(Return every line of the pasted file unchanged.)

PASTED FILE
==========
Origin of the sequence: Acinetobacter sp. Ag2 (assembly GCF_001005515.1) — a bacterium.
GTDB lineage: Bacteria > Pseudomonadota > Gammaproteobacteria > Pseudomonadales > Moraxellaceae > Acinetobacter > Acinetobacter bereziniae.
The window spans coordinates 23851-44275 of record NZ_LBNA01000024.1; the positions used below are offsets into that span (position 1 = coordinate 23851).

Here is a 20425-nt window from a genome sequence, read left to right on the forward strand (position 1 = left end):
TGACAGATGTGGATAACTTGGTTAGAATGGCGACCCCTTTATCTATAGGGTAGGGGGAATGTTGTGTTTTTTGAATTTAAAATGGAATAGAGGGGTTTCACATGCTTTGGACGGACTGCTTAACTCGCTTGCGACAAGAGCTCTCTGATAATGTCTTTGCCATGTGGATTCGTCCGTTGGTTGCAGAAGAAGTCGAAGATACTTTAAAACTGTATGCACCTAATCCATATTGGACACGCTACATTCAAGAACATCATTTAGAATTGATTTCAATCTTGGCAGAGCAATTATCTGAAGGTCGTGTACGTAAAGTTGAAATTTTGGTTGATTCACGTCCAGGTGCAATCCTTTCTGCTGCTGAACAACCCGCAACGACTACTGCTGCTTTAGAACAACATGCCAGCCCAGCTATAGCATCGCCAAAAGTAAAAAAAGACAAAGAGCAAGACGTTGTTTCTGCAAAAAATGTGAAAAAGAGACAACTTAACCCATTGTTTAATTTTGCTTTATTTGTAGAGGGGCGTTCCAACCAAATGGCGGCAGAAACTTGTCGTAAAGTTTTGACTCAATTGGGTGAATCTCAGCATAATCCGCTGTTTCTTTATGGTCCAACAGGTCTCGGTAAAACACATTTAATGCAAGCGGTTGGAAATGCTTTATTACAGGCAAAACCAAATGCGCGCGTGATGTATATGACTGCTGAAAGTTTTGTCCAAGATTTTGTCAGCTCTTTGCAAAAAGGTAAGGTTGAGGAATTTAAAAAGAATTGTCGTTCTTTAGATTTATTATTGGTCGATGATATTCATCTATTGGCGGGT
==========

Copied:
Origin of the sequence: Acinetobacter sp. Ag2 (assembly GCF_001005515.1) — a bacterium.
GTDB lineage: Bacteria > Pseudomonadota > Gammaproteobacteria > Pseudomonadales > Moraxellaceae > Acinetobacter > Acinetobacter bereziniae.
The window spans coordinates 23851-44275 of record NZ_LBNA01000024.1; the positions used below are offsets into that span (position 1 = coordinate 23851).

Here is a 20425-nt window from a genome sequence, read left to right on the forward strand (position 1 = left end):
TGACAGATGTGGATAACTTGGTTAGAATGGCGACCCCTTTATCTATAGGGTAGGGGGAATGTTGTGTTTTTTGAATTTAAAATGGAATAGAGGGGTTTCACATGCTTTGGACGGACTGCTTAACTCGCTTGCGACAAGAGCTCTCTGATAATGTCTTTGCCATGTGGATTCGTCCGTTGGTTGCAGAAGAAGTCGAAGATACTTTAAAACTGTATGCACCTAATCCATATTGGACACGCTACATTCAAGAACATCATTTAGAATTGATTTCAATCTTGGCAGAGCAATTATCTGAAGGTCGTGTACGTAAAGTTGAAATTTTGGTTGATTCACGTCCAGGTGCAATCCTTTCTGCTGCTGAACAACCCGCAACGACTACTGCTGCTTTAGAACAACATGCCAGCCCAGCTATAGCATCGCCAAAAGTAAAAAAAGACAAAGAGCAAGACGTTGTTTCTGCAAAAAATGTGAAAAAGAGACAACTTAACCCATTGTTTAATTTTGCTTTATTTGTAGAGGGGCGTTCCAACCAAATGGCGGCAGAAACTTGTCGTAAAGTTTTGACTCAATTGGGTGAATCTCAGCATAATCCGCTGTTTCTTTATGGTCCAACAGGTCTCGGTAAAACACATTTAATGCAAGCGGTTGGAAATGCTTTATTACAGGCAAAACCAAATGCGCGCGTGATGTATATGACTGCTGAAAGTTTTGTCCAAGATTTTGTCAGCTCTTTGCAAAAAGGTAAGGTTGAGGAATTTAAAAAGAATTGTCGTTCTTTAGATTTATTATTGGTCGATGATATTCATCTATTGGCGGGT